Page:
PORTLAND, Ore. — A federal judge in Portland ordered that immigration attorneys be given access to more than 120 asylum seekers being held at the federal prison in Oregon.

U.S. District Judge Michael Simon on Monday, July 25 granted an emergency order sought by the American Civil Liberties Union and the Innovation Law Lab, a nonprofit whose attorneys have been denied access to immigrants being held at the prison in Sheridan.

Lawyers on July 2 said they had met with about 50 detainees so far to inform them of their rights.

U.S. Immigration and Customs Enforcement transferred the immigrants to Oregon because other holding facilities have been overloaded since the Trump administration enacted a "zero tolerance" policy involving people entering the U.S. illegally.

The detainees are from 16 countries. More than half are from India and Nepal.

Lawyers from the ACLU and other groups, as well as religious leaders, said they had been turned away repeatedly when trying to meet with immigration detainees being held at a federal prison in Sheridan, Ore.

The ACLU's volunteer lawyers had tried three times to meet with 123 asylum-seekers and other detainees being held at the prison and were turned away by ICE each time, according to Ian Philabaum, program director at the Innovation Law Lab. That group has been working with the ACLU of Oregon and other attorneys to provide free representation for the detainees.

“It has been extremely frustrating as an attorney to not provide the legal services they’re entitled to,” said Luis Garcia, an immigration attorney with Marandas Sinlapasai, P.C. in Lake Oswego.

Faith leaders also allege they have been denied entry at the federal facility.

"We are going to defend that human right with our lives," said Rev. Jorge Rodriguez from Las Naciones United Methodist Church in Hillsboro.

On Thursday, six clergy members were turned away from visiting the federal prison in Sheridan. Maggie Vespa reports the leaders say they've called and visited every day this week, and haven't been told how to get in.

Philabaum argued that ICE was violating both its own written policy and the Constitution by denying the detainees access to an attorney.

A written policy posted online by ICE states that “detainees shall be able to receive visits from legal representatives, consular officials and others in the community.”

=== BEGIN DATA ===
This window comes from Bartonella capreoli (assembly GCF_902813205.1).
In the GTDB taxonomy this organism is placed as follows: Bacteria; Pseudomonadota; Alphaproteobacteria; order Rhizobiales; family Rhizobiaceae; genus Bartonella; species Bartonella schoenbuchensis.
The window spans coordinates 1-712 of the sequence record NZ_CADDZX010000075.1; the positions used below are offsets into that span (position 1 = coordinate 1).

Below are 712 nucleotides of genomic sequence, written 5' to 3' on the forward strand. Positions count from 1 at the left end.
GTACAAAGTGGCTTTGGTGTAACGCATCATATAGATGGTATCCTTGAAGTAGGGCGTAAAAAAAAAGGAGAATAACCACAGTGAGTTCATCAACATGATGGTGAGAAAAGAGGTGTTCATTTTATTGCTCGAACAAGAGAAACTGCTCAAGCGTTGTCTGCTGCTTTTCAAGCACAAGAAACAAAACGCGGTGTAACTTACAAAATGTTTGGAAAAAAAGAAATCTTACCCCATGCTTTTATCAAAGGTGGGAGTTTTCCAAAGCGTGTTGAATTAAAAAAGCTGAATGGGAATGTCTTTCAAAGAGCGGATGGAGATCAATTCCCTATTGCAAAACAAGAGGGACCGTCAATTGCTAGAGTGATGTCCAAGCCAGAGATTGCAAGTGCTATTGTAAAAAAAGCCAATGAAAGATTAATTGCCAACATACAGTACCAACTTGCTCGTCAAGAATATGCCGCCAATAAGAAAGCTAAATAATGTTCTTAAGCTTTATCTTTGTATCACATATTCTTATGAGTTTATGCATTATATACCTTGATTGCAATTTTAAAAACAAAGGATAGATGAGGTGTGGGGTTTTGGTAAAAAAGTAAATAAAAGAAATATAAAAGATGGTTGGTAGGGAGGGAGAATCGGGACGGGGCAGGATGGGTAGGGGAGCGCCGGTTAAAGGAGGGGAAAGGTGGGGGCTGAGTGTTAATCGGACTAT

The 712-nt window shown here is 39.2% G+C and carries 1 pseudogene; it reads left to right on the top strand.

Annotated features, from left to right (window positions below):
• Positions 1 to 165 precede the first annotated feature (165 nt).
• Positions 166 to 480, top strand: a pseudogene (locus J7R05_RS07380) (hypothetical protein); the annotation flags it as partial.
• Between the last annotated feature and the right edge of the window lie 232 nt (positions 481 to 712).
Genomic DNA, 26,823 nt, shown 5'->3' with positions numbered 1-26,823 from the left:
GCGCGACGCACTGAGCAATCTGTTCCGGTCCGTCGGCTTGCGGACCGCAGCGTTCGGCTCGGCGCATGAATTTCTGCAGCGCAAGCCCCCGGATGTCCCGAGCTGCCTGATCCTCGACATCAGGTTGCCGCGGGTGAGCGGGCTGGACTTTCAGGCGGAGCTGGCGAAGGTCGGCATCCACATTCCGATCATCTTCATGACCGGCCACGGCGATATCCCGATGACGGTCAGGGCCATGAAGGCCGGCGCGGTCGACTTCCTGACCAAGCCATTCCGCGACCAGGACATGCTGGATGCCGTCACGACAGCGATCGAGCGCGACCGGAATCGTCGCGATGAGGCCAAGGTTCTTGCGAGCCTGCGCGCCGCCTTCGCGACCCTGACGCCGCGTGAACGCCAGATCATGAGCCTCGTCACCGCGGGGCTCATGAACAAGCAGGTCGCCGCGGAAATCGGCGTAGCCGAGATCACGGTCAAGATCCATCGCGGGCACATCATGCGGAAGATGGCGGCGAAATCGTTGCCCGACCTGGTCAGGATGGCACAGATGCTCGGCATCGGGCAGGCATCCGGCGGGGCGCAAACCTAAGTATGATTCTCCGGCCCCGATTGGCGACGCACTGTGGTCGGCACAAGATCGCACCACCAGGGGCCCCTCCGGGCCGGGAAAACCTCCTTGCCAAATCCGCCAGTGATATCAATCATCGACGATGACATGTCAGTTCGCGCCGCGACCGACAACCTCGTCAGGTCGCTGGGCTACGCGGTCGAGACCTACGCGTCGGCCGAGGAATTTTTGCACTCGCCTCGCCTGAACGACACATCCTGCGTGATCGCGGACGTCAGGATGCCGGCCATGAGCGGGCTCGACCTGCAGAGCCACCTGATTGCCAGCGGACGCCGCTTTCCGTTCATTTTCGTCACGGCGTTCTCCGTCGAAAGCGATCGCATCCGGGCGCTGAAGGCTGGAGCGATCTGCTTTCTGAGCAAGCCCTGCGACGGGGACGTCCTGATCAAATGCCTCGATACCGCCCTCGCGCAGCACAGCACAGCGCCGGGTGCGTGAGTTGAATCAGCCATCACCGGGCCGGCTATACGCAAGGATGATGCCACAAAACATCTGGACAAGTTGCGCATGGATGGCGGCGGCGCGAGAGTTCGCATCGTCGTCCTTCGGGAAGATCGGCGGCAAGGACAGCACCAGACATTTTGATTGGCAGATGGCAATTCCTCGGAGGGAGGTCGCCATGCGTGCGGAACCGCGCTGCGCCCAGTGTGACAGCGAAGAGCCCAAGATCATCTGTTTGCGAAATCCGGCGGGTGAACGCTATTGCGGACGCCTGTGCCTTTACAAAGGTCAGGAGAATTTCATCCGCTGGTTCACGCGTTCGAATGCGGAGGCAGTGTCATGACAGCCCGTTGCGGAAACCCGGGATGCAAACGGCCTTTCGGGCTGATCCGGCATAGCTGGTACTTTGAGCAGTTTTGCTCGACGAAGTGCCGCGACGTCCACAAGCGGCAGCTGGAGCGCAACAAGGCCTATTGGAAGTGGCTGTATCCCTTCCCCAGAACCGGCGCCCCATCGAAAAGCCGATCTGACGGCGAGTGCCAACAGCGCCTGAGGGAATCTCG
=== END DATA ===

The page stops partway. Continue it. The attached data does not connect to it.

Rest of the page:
ICE spokeswoman Carissa Cutrell said detainees held at the federal prison are governed by Bureau of Prison rules about visitation, not ICE’s policy.

“Bureau of Prisons facilities are governed by BOP standards, and the inmate handbook applies to ICE detainees current housed at these facilities,” Cutrell wrote in a statement. “ICE is working with BOP to permit additional phone calls, visitation and access to legal representatives for ICE detainees at these facilities.”

She said she did not have a timeline as to when lawyers would be allowed to visit.

Garcia said he was allowed to meet with some Mexican detainees as part of a visit by officials from the Mexican consulate, but that he wasn’t able to meet with detainees from other countries or provide ongoing legal services.

He said one man broke down in tears asking Garcia to help find his child, who was separated from him when he was detained. He said two men had also suffered gunshot wounds while still in Mexico but had not been provided any medical attention while in custody.

“They basically are accomplishing what the cartels and the gangs and the people trying to hurt them never could, which is tearing them away from their families,” Garcia said.

Philabaum said hundreds of lawyers around Oregon have volunteered their services on behalf of the detainees.

He said there are men from 16 countries being held at the facility. They speak 13 different languages, which provides an additional logistical challenge.

While he hasn’t met directly with the asylum-seekers, Philabaum said attorneys have spoken with some of their family members. Those family members said the detainees are being held in cells for as much as 23 hours a day, with an average of three beds per cell.

He said the detainees do not have access to a telephone and several aren’t sure what happened to their wives or children when they were detained.

He said most of the detainees are asylum-seekers, many from Mexico, Guatemala, India and China.

Mat Dos Santos, legal director for the ACLU of Oregon, said local prison officials seemed to be caught off-guard by the influx of immigration detainees in April and May. He said it appears the directive came from Washington, D.C. without local input.

Cutrell said ICE had to find alternative detention facilities because of a surge of illegal border crossings and the new zero-tolerance policy implemented by the Department of Justice.

“To meet the immediate need, ICE has entered into inter-agency agreements with BOP to acquire access to more than 1,600 additional beds at BOP facilities. The use of BOP facilities is intended to be a temporary measure until ICE can obtain additional long-term contracts for new detention facilities or until the surge in illegal border crossings subsides,” Cutrell wrote in a statement.

The Associated Press contributed to this report.